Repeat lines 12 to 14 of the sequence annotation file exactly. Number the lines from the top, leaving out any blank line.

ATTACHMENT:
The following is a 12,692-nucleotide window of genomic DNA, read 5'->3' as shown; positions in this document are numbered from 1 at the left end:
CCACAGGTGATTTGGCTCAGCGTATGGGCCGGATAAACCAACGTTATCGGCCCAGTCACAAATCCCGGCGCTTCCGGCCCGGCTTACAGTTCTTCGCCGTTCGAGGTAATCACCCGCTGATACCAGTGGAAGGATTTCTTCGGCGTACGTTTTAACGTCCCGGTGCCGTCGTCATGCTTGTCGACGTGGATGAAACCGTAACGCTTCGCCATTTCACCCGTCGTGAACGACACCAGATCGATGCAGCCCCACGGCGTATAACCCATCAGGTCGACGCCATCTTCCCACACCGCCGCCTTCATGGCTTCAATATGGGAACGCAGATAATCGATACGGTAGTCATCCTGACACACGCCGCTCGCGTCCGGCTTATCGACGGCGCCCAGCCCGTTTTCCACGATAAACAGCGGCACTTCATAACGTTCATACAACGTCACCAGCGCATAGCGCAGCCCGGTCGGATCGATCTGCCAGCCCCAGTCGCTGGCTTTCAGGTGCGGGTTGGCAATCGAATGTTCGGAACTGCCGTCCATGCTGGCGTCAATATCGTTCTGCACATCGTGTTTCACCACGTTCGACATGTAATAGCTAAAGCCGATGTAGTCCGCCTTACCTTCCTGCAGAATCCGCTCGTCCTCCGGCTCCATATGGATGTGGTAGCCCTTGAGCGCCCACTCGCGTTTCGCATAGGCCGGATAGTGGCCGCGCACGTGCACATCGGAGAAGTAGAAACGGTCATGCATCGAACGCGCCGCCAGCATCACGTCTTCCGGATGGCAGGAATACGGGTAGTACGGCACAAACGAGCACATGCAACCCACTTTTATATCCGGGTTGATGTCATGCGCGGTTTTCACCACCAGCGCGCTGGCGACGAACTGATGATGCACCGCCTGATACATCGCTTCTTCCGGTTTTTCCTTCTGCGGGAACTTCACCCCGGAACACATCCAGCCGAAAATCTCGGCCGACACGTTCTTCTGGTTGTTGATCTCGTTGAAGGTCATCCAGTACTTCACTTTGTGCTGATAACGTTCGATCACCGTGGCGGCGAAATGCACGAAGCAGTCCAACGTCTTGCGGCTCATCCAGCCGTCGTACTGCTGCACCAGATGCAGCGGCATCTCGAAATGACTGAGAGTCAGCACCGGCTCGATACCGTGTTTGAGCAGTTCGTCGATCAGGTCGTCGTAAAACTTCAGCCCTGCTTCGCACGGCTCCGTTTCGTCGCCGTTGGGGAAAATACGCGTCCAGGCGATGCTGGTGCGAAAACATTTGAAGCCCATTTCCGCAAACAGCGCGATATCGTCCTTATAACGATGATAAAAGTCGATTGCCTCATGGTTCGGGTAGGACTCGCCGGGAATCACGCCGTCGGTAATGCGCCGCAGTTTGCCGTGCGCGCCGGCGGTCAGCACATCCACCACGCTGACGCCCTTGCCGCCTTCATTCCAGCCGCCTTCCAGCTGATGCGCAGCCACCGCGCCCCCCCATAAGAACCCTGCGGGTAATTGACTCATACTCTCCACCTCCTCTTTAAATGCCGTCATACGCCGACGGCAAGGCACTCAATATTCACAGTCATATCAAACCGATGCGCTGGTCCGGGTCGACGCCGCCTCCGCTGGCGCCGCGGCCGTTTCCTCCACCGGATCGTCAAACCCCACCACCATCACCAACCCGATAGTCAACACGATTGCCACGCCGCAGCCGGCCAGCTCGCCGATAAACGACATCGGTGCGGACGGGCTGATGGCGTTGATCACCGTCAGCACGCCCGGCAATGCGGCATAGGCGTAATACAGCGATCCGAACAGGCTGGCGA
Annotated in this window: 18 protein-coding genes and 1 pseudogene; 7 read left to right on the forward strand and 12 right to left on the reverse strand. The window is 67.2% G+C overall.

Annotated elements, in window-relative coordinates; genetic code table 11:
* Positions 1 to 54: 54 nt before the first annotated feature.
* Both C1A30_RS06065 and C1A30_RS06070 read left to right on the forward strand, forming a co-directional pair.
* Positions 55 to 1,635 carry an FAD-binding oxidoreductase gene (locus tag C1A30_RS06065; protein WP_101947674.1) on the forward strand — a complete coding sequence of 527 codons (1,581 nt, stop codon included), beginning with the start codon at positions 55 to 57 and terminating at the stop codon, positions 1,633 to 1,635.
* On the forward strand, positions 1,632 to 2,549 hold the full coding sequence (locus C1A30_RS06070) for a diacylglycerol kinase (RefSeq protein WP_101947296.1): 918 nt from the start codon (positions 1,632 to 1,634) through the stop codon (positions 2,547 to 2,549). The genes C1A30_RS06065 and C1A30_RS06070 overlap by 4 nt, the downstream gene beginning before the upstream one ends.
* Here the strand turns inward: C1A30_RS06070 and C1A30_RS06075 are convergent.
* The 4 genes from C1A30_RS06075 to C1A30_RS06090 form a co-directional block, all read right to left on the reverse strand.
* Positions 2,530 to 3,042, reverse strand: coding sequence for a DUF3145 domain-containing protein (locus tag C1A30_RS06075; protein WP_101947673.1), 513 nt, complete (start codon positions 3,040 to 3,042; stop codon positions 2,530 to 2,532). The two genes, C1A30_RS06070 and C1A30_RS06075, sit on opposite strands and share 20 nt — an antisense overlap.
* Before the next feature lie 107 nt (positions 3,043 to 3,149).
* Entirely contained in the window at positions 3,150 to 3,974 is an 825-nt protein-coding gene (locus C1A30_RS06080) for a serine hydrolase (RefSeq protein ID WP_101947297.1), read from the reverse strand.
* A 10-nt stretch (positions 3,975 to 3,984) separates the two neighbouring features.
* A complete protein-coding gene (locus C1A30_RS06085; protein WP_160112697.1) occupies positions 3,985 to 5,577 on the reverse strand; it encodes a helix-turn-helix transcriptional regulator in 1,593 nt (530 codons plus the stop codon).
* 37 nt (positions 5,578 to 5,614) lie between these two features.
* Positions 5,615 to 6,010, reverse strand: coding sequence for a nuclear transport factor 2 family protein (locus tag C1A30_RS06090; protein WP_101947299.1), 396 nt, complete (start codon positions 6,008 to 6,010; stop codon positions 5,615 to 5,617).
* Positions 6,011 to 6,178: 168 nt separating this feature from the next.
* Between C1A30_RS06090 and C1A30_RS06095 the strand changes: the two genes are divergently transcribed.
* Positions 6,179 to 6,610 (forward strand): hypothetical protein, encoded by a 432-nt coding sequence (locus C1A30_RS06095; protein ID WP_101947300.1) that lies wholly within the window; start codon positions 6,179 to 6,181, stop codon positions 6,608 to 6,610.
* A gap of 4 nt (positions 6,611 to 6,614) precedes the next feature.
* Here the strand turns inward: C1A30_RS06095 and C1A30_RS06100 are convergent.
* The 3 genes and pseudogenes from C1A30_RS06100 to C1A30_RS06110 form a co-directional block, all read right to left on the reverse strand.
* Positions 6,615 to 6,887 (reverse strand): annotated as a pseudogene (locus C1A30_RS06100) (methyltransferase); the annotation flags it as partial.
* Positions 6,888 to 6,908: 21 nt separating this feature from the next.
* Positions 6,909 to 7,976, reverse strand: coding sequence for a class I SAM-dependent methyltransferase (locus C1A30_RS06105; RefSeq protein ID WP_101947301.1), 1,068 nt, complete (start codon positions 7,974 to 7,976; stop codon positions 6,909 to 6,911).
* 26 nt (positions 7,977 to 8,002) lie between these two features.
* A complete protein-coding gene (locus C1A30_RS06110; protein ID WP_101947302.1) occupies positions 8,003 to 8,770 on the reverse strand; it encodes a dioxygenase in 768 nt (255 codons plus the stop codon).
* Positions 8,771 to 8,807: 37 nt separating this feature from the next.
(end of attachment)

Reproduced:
* Before the next feature lie 107 nt (positions 3,043 to 3,149).
* Entirely contained in the window at positions 3,150 to 3,974 is an 825-nt protein-coding gene (locus C1A30_RS06080) for a serine hydrolase (RefSeq protein ID WP_101947297.1), read from the reverse strand.
* A 10-nt stretch (positions 3,975 to 3,984) separates the two neighbouring features.